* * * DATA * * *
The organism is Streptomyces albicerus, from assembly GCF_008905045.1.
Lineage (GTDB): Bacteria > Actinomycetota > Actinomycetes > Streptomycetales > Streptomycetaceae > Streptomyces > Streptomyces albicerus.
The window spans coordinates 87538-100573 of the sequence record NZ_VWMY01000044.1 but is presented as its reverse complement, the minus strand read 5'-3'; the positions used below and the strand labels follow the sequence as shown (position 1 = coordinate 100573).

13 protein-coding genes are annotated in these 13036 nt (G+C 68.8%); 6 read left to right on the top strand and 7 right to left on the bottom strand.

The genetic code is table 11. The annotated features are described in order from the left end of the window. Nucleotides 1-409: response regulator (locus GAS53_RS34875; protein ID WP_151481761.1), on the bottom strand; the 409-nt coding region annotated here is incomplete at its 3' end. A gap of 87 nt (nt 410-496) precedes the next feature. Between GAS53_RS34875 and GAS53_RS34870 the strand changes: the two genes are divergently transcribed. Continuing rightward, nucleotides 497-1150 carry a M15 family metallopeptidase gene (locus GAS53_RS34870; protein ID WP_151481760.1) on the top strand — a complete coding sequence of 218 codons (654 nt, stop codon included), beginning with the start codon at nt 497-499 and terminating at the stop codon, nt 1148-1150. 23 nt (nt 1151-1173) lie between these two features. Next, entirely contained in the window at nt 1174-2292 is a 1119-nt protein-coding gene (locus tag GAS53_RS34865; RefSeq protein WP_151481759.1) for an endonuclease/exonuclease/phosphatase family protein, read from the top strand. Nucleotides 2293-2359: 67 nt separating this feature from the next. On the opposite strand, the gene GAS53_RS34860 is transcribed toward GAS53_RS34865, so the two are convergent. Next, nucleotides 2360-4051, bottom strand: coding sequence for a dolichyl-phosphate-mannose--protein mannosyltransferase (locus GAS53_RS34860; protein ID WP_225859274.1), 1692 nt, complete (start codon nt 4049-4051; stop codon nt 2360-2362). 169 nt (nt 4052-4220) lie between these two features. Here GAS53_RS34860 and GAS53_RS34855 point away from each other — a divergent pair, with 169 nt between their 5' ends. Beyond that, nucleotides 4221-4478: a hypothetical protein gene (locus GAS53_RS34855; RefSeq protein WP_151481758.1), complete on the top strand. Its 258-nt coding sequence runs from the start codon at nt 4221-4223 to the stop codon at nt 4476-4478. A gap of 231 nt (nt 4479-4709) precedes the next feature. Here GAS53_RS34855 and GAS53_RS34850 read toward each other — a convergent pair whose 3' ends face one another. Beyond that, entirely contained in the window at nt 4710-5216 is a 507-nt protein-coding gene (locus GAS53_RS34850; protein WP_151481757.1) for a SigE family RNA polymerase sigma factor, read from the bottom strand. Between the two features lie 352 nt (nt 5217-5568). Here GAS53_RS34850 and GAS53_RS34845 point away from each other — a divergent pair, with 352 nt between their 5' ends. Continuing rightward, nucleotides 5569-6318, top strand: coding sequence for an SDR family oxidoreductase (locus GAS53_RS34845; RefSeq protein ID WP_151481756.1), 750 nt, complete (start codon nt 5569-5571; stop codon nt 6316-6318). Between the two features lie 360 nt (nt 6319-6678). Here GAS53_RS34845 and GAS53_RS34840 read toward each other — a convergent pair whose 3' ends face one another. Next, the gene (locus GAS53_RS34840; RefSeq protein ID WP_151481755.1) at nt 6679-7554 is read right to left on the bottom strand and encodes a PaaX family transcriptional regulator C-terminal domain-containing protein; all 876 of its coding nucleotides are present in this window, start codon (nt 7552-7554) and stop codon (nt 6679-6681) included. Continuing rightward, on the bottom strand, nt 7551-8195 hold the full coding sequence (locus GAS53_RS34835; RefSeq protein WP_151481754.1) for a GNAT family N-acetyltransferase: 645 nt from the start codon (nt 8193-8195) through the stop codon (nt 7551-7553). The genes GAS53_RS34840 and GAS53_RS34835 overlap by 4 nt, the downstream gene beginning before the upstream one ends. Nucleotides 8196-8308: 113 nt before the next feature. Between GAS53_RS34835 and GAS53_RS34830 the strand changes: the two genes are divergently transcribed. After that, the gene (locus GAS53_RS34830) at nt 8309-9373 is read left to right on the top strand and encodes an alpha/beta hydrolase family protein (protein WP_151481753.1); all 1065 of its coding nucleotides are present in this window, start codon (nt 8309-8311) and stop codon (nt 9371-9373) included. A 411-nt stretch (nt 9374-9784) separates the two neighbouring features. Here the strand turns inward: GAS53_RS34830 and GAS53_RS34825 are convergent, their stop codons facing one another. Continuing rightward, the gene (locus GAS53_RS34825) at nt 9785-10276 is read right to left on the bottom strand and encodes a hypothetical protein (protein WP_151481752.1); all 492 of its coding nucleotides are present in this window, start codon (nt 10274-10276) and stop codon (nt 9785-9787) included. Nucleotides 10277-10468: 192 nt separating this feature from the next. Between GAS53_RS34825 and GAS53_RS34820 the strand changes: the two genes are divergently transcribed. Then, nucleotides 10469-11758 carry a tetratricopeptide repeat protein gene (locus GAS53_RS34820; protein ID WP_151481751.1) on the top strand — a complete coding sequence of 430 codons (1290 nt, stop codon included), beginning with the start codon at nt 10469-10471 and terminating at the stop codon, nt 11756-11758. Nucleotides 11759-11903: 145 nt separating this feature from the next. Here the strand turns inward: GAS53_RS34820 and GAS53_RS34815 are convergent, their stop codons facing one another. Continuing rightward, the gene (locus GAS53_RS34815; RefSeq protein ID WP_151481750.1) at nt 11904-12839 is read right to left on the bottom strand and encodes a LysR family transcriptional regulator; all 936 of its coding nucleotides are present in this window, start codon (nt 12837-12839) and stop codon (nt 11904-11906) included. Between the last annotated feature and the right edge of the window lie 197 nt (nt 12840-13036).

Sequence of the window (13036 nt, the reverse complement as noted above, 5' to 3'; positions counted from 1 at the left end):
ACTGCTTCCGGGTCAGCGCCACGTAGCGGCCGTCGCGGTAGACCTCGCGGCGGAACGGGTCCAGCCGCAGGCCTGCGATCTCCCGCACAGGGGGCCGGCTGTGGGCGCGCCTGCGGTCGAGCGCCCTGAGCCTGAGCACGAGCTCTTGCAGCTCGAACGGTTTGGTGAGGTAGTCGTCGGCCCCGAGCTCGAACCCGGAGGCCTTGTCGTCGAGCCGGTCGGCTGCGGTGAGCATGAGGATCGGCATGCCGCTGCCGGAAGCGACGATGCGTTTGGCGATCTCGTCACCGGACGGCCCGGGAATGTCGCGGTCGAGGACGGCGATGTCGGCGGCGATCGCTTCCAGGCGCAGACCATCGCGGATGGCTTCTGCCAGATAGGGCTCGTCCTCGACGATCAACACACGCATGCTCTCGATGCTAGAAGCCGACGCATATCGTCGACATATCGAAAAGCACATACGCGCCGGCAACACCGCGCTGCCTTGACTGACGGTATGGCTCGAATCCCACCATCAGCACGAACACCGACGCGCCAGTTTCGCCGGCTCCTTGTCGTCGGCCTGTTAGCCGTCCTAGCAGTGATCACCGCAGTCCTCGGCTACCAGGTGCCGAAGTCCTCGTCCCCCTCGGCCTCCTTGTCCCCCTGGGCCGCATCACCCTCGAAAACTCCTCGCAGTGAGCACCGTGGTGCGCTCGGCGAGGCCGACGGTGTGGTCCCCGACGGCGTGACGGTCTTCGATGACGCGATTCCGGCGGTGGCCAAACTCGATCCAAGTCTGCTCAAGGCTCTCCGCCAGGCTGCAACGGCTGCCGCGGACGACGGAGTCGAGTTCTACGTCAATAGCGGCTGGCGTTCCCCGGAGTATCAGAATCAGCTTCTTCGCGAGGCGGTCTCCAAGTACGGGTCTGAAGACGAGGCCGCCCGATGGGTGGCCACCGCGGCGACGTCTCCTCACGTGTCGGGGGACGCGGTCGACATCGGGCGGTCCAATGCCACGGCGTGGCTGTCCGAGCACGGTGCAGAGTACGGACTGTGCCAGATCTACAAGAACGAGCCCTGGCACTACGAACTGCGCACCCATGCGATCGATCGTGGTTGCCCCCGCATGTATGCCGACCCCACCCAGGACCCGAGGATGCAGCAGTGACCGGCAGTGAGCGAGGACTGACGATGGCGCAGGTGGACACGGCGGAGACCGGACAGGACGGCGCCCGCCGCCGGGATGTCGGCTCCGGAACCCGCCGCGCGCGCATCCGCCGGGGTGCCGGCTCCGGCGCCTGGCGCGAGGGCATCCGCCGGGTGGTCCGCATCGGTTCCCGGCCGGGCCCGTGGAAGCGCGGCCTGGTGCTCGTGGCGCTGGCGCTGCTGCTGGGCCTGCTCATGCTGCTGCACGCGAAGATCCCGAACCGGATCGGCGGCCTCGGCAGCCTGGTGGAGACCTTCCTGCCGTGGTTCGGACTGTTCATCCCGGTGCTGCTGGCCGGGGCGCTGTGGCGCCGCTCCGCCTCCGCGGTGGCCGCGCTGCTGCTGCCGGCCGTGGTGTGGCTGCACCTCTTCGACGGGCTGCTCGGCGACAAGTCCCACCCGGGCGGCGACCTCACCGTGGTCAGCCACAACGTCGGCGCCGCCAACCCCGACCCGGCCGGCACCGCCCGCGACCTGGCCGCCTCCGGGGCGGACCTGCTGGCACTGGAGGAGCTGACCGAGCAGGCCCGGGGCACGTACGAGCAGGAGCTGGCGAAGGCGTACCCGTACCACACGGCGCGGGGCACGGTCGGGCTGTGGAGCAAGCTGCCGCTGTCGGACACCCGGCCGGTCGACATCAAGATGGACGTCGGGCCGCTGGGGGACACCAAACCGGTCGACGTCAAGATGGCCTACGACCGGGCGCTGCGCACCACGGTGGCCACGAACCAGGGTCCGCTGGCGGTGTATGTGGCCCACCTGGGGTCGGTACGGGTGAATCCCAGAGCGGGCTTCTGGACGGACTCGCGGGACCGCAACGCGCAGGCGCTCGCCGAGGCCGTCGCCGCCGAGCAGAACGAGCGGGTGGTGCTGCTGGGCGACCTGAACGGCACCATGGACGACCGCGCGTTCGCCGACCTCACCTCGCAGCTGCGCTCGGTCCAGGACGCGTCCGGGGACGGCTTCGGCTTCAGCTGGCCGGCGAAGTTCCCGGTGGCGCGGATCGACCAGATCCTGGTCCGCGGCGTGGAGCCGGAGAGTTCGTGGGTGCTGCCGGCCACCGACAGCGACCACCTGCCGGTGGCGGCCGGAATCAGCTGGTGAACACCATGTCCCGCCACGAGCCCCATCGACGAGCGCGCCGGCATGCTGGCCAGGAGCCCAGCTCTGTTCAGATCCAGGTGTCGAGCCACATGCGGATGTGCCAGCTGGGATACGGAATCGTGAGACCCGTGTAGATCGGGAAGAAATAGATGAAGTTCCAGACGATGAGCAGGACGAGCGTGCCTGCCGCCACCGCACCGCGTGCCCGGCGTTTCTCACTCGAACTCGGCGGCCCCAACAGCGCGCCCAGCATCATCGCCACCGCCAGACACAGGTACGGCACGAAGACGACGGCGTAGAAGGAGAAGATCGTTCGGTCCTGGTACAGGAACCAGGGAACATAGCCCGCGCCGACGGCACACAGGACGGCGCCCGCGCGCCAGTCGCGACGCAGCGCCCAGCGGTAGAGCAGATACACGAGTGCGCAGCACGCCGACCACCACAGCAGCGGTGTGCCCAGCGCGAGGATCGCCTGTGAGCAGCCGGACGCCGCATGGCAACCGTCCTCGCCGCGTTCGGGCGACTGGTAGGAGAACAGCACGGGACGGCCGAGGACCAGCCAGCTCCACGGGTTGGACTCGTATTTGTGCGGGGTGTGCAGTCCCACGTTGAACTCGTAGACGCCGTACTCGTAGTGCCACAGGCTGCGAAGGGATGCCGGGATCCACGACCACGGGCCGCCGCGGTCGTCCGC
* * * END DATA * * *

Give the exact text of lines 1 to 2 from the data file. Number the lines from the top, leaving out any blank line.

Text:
The organism is Streptomyces albicerus, from assembly GCF_008905045.1.
Lineage (GTDB): Bacteria > Actinomycetota > Actinomycetes > Streptomycetales > Streptomycetaceae > Streptomyces > Streptomyces albicerus.